GENEVA (AP) — Switzerland's oldest private bank, Wegelin & Co., said Friday it is selling most of its business to Raiffeisen Group amid a dispute with U.S. authorities over tax-cheating allegations.
A majority of Wegelin's clients and staff will be transferred to a company called Notenstein Private Bank Ltd. That in turn will become a 100 percent subsidiary of Raiffeisen for an undisclosed sum, the two banks said in a statement.
Wegelin will remain in existence "to finalize the closure of all remaining U.S. client relationships and to continue the negotiations with the U.S. justice authorities," they added.
Earlier this month, the St. Gallen-based Wegelin said it was bracing for a battle with U.S. authorities after three of its staff were charged with conspiring to hide more than $1.2 billion in client assets from U.S. tax officials.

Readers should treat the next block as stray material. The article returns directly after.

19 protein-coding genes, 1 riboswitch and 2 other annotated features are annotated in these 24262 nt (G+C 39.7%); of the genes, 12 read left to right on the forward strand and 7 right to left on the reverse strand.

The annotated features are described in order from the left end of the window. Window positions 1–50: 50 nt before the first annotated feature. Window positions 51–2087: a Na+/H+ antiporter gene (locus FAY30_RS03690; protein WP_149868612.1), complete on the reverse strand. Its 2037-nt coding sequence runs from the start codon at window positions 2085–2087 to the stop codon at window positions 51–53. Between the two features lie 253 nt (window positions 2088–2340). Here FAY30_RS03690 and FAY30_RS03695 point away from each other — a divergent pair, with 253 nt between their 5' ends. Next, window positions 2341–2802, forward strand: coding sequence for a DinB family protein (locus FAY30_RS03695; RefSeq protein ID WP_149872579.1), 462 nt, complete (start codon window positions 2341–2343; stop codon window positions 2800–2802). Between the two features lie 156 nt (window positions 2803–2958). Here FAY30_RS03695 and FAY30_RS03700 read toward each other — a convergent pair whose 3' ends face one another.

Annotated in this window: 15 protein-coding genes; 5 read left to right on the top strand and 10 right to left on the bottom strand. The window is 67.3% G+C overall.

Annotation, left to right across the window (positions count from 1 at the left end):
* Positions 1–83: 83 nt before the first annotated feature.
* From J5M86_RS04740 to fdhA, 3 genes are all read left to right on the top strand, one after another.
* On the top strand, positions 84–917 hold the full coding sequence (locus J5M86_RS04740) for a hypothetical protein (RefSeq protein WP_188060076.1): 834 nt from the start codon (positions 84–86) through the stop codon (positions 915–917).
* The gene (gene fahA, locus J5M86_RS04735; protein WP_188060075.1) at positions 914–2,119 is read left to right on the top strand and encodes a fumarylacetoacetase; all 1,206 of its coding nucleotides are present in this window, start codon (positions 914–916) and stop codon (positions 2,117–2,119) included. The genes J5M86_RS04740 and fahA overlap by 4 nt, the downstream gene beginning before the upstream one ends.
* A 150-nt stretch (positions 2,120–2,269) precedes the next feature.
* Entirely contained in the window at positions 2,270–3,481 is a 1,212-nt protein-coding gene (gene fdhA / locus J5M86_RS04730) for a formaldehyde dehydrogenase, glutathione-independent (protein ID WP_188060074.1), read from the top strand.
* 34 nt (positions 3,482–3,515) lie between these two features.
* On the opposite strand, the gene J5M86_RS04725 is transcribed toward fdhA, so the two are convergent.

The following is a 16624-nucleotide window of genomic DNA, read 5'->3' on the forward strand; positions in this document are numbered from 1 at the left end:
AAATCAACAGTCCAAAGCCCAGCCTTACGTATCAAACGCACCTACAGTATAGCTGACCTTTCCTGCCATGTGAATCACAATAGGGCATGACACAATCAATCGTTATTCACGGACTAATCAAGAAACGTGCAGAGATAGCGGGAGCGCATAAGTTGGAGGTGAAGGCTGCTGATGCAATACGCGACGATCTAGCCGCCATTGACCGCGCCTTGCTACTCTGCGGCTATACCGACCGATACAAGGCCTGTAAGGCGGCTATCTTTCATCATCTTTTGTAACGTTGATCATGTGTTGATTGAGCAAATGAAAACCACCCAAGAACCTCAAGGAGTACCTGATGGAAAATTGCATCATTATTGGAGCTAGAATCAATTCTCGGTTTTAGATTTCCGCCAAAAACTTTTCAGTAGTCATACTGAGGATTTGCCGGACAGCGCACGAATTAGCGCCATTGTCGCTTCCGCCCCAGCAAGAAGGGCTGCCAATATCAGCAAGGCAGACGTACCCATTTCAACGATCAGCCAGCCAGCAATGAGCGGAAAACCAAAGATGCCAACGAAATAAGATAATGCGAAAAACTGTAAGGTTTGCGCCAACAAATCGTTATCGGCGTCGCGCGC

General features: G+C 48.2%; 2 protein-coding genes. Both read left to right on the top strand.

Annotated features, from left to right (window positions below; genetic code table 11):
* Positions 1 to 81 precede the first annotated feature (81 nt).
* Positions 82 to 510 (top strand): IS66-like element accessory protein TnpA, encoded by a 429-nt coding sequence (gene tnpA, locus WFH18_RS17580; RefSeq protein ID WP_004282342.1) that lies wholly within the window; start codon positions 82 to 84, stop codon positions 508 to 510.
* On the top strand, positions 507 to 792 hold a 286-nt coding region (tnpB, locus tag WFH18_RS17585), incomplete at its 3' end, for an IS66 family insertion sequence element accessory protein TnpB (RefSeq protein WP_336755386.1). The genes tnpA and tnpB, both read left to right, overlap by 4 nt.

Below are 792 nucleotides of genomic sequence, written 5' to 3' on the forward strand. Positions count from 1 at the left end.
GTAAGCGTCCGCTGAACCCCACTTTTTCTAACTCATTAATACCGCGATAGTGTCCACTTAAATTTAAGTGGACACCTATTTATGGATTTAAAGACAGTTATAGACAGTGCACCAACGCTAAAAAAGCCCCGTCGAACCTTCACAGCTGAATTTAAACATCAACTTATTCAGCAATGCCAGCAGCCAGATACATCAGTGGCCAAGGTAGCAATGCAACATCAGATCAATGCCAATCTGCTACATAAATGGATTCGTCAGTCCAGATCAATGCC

U.S. authorities announced Jan. 3 they had charged Urs Frei, Michael Berlinka and Roger Keller with helping Americans open secret accounts to hide money.
Wegelin said at the time that it had spent months meticulously examining its U.S. operations over the past decade and together with American lawyers it is "prepared for the expected quarrel." It said it never broke Swiss law during that period.
Wegelin's senior managing partner, Konrad Hummler, said Friday its managing partners with unlimited liability "will fulfill our responsibilities and stand by Wegelin & Co.'s obligations."
"We are determined to see the legal negotiations through to the end," he added.
Hummler acknowledged the sale was a "painful step" but said "the extraordinarily difficult situation and threat to the bank brought about by the legal dispute with the U.S." had forced him to make the decision.
"I never could have imagined that we, as owners of Switzerland's oldest bank, would ever have considered selling," he said. Wegelin was founded in 1741.
Raiffeisen CEO Pierin Vincenz said the deal was a "quantum leap" for his company that enables it to expand in private banking.
Switzerland has been gradually softening its banking secrecy rules in recent years amid pressure from cash-strapped foreign governments angry that their taxpayers are hiding money in Swiss banks.